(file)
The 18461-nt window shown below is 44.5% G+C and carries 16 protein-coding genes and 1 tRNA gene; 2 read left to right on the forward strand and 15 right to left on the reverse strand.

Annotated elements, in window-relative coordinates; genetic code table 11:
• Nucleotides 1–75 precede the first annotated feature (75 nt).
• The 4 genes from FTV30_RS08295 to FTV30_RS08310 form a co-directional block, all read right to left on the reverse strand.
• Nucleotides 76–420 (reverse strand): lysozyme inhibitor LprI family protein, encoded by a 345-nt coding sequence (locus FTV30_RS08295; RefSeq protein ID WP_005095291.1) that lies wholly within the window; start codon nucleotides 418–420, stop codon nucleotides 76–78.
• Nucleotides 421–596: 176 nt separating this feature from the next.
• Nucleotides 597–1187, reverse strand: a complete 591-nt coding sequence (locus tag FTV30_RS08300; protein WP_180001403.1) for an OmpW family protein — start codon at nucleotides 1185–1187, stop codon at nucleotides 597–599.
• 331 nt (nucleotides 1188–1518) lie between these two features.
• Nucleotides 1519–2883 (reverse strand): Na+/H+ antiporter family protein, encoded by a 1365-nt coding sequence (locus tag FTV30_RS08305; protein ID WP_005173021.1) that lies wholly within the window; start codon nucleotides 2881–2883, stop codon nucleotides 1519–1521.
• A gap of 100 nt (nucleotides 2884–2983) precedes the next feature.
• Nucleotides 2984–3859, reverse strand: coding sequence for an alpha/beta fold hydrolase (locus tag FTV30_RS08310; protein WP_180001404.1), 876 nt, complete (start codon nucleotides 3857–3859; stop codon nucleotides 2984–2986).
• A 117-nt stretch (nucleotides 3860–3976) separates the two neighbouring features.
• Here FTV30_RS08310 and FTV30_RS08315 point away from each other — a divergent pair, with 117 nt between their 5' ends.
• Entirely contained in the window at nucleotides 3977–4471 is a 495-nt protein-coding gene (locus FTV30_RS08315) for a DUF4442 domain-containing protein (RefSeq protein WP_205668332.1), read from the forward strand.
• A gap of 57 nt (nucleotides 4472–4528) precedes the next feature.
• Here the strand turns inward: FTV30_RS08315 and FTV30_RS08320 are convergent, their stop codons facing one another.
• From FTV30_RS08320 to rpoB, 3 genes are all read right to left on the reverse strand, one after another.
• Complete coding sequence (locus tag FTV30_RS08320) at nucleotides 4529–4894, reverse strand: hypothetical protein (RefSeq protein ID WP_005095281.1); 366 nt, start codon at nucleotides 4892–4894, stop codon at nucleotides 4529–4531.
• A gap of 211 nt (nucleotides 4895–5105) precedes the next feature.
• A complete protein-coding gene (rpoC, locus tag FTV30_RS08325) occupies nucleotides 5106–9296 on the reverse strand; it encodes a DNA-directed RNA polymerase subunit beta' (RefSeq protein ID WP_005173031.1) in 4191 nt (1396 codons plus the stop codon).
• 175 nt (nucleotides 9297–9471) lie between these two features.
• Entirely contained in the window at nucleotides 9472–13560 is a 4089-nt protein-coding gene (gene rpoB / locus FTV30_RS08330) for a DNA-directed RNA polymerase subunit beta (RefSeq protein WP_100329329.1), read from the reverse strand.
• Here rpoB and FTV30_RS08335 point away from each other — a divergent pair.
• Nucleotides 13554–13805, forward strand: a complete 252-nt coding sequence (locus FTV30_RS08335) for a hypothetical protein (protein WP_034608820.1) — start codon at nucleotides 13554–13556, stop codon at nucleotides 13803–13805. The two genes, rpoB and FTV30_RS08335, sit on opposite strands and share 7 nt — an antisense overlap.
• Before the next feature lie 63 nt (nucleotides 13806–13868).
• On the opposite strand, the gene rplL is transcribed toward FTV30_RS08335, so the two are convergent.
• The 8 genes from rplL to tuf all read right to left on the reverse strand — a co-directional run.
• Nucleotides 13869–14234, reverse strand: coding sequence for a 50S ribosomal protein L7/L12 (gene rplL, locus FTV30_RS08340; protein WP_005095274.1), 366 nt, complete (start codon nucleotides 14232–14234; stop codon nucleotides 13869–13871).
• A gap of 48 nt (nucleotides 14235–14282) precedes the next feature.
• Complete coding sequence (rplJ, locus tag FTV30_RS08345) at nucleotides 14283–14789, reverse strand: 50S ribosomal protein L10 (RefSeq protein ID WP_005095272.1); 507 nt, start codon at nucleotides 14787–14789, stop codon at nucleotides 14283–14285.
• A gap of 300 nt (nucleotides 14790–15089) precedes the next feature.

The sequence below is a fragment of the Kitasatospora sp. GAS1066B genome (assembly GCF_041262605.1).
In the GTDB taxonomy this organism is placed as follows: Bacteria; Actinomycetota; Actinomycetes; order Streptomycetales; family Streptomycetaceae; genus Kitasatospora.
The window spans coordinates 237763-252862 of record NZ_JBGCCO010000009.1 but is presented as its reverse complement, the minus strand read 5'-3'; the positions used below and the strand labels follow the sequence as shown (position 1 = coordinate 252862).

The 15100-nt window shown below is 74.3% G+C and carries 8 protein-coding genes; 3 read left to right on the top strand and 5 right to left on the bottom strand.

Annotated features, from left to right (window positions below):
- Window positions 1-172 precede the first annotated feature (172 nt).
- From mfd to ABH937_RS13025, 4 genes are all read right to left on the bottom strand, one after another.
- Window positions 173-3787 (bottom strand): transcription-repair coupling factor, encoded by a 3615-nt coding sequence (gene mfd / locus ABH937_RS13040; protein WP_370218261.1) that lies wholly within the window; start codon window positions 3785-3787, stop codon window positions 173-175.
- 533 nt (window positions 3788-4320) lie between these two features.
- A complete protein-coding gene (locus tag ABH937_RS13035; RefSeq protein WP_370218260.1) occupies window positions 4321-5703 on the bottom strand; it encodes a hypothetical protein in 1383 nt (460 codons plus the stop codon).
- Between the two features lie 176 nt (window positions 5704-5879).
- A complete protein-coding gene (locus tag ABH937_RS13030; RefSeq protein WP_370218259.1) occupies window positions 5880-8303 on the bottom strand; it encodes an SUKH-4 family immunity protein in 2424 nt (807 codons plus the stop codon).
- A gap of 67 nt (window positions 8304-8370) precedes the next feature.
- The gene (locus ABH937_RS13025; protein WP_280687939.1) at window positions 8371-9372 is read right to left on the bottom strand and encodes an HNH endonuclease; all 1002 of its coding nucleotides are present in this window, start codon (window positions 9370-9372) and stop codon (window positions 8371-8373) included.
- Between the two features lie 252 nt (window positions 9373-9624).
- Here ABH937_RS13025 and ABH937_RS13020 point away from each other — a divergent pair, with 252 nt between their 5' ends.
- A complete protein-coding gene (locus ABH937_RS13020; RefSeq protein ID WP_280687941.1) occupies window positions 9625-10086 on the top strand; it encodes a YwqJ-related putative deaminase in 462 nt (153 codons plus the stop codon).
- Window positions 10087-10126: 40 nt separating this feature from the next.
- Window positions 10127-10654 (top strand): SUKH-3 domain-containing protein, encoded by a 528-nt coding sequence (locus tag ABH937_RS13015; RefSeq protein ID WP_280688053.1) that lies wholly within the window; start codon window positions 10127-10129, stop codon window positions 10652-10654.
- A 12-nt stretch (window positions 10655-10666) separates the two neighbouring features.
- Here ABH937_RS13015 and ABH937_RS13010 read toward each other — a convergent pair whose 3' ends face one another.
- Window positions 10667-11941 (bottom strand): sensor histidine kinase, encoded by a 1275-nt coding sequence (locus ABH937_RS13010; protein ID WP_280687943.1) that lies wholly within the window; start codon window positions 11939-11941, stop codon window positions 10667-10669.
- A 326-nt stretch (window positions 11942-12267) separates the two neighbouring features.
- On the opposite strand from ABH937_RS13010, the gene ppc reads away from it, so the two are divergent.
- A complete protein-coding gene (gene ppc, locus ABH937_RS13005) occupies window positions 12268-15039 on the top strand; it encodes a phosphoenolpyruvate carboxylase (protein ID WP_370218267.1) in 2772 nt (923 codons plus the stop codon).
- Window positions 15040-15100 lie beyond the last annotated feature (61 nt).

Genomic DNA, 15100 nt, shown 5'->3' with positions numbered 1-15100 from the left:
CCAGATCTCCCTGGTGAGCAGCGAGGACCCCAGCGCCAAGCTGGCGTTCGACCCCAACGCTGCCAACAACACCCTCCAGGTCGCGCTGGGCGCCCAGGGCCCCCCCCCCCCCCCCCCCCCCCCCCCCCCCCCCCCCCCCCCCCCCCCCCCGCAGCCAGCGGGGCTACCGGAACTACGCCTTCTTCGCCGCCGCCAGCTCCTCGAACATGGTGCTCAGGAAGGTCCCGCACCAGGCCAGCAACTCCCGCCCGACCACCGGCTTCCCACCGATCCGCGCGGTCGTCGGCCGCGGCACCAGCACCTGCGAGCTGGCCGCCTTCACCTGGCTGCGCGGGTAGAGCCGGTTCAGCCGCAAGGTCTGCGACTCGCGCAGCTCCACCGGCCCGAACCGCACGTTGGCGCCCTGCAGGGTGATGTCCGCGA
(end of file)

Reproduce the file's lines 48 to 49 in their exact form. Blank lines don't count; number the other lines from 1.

- A complete protein-coding gene (locus ABH937_RS13020; RefSeq protein ID WP_280687941.1) occupies window positions 9625-10086 on the top strand; it encodes a YwqJ-related putative deaminase in 462 nt (153 codons plus the stop codon).
- Window positions 10087-10126: 40 nt separating this feature from the next.